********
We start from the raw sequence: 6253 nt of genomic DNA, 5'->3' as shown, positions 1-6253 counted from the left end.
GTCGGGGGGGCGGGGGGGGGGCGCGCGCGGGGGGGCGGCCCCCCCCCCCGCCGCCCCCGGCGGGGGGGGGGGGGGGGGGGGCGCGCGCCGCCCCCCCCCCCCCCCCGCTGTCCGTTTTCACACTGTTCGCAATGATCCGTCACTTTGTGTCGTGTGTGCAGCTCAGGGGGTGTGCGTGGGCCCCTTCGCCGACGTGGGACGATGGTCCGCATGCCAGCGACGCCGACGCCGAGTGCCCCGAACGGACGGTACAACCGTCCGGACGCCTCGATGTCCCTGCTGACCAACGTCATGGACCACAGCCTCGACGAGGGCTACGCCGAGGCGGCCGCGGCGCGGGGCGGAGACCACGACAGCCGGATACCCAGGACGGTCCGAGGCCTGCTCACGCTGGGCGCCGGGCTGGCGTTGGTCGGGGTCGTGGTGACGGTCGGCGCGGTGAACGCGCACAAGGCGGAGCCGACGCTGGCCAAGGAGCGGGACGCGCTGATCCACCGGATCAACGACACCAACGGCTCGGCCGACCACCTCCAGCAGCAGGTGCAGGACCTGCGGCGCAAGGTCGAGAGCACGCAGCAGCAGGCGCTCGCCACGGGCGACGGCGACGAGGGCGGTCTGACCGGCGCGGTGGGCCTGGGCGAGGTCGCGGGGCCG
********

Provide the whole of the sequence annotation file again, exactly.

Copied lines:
We start from the raw sequence: 6253 nt of genomic DNA, 5'->3' as shown, positions 1-6253 counted from the left end.
GTCGGGGGGGCGGGGGGGGGGCGCGCGCGGGGGGGCGGCCCCCCCCCCCGCCGCCCCCGGCGGGGGGGGGGGGGGGGGGGGCGCGCGCCGCCCCCCCCCCCCCCCCGCTGTCCGTTTTCACACTGTTCGCAATGATCCGTCACTTTGTGTCGTGTGTGCAGCTCAGGGGGTGTGCGTGGGCCCCTTCGCCGACGTGGGACGATGGTCCGCATGCCAGCGACGCCGACGCCGAGTGCCCCGAACGGACGGTACAACCGTCCGGACGCCTCGATGTCCCTGCTGACCAACGTCATGGACCACAGCCTCGACGAGGGCTACGCCGAGGCGGCCGCGGCGCGGGGCGGAGACCACGACAGCCGGATACCCAGGACGGTCCGAGGCCTGCTCACGCTGGGCGCCGGGCTGGCGTTGGTCGGGGTCGTGGTGACGGTCGGCGCGGTGAACGCGCACAAGGCGGAGCCGACGCTGGCCAAGGAGCGGGACGCGCTGATCCACCGGATCAACGACACCAACGGCTCGGCCGACCACCTCCAGCAGCAGGTGCAGGACCTGCGGCGCAAGGTCGAGAGCACGCAGCAGCAGGCGCTCGCCACGGGCGACGGCGACGAGGGCGGTCTGACCGGCGCGGTGGGCCTGGGCGAGGTCGCGGGGCCG